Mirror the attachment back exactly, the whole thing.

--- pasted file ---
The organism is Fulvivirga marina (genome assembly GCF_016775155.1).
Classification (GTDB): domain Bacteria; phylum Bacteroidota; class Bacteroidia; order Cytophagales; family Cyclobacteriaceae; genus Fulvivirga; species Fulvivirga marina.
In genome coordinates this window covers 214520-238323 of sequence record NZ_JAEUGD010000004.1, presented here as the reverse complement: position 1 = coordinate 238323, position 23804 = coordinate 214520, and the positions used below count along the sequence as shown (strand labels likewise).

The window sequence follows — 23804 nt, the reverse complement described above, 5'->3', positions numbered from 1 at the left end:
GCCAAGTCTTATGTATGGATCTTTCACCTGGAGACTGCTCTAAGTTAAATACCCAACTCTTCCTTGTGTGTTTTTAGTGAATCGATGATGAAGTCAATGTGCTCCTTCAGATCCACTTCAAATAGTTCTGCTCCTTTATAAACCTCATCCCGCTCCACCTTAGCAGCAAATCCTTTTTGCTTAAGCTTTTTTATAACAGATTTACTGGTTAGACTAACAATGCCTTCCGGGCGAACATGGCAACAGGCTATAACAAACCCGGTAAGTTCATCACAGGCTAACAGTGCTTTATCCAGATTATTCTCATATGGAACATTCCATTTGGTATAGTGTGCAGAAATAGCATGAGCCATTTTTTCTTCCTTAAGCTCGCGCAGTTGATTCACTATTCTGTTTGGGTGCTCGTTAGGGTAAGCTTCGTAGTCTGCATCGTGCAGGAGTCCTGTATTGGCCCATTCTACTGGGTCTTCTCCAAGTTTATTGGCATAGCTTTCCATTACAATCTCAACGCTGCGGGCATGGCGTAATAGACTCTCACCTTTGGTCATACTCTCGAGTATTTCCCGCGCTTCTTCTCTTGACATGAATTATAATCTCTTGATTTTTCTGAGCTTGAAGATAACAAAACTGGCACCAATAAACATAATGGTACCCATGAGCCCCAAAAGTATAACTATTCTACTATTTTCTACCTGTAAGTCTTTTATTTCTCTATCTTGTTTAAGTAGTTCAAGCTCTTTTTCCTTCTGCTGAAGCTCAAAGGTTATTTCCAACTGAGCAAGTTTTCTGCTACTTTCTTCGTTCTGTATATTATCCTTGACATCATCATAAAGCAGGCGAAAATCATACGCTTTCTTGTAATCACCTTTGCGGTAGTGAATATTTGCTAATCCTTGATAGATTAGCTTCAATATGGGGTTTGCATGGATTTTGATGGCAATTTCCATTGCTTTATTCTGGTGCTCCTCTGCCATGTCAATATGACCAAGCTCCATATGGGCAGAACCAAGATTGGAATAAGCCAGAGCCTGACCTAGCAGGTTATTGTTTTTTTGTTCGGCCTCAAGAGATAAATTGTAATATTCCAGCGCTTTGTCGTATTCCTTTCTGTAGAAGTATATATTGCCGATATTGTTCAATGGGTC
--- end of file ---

The organism is Fulvivirga marina (genome assembly GCF_016775155.1).
Classification (GTDB): domain Bacteria; phylum Bacteroidota; class Bacteroidia; order Cytophagales; family Cyclobacteriaceae; genus Fulvivirga; species Fulvivirga marina.
In genome coordinates this window covers 214520-238323 of sequence record NZ_JAEUGD010000004.1, presented here as the reverse complement: position 1 = coordinate 238323, position 23804 = coordinate 214520, and the positions used below count along the sequence as shown (strand labels likewise).

The window sequence follows — 23804 nt, the reverse complement described above, 5'->3', positions numbered from 1 at the left end:
GCCAAGTCTTATGTATGGATCTTTCACCTGGAGACTGCTCTAAGTTAAATACCCAACTCTTCCTTGTGTGTTTTTAGTGAATCGATGATGAAGTCAATGTGCTCCTTCAGATCCACTTCAAATAGTTCTGCTCCTTTATAAACCTCATCCCGCTCCACCTTAGCAGCAAATCCTTTTTGCTTAAGCTTTTTTATAACAGATTTACTGGTTAGACTAACAATGCCTTCCGGGCGAACATGGCAACAGGCTATAACAAACCCGGTAAGTTCATCACAGGCTAACAGTGCTTTATCCAGATTATTCTCATATGGAACATTCCATTTGGTATAGTGTGCAGAAATAGCATGAGCCATTTTTTCTTCCTTAAGCTCGCGCAGTTGATTCACTATTCTGTTTGGGTGCTCGTTAGGGTAAGCTTCGTAGTCTGCATCGTGCAGGAGTCCTGTATTGGCCCATTCTACTGGGTCTTCTCCAAGTTTATTGGCATAGCTTTCCATTACAATCTCAACGCTGCGGGCATGGCGTAATAGACTCTCACCTTTGGTCATACTCTCGAGTATTTCCCGCGCTTCTTCTCTTGACATGAATTATAATCTCTTGATTTTTCTGAGCTTGAAGATAACAAAACTGGCACCAATAAACATAATGGTACCCATGAGCCCCAAAAGTATAACTATTCTACTATTTTCTACCTGTAAGTCTTTTATTTCTCTATCTTGTTTAAGTAGTTCAAGCTCTTTTTCCTTCTGCTGAAGCTCAAAGGTTATTTCCAACTGAGCAAGTTTTCTGCTACTTTCTTCGTTCTGTATATTATCCTTGACATCATCATAAAGCAGGCGAAAATCATACGCTTTCTTGTAATCACCTTTGCGGTAGTGAATATTTGCTAATCCTTGATAGATTAGCTTCAATATGGGGTTTGCATGGATTTTGATGGCAATTTCCATTGCTTTATTCTGGTGCTCCTCTGCCATGTCAATATGACCAAGCTCCATATGGGCAGAACCAAGATTGGAATAAGCCAGAGCCTGACCTAGCAGGTTATTGTTTTTTTGTTCGGCCTCAAGAGATAAATTGTAATATTCCAGCGCTTTGTCGTATTCCTTTCTGTAGAAGTATATATTGCCGATATTGTTCAATGGGTC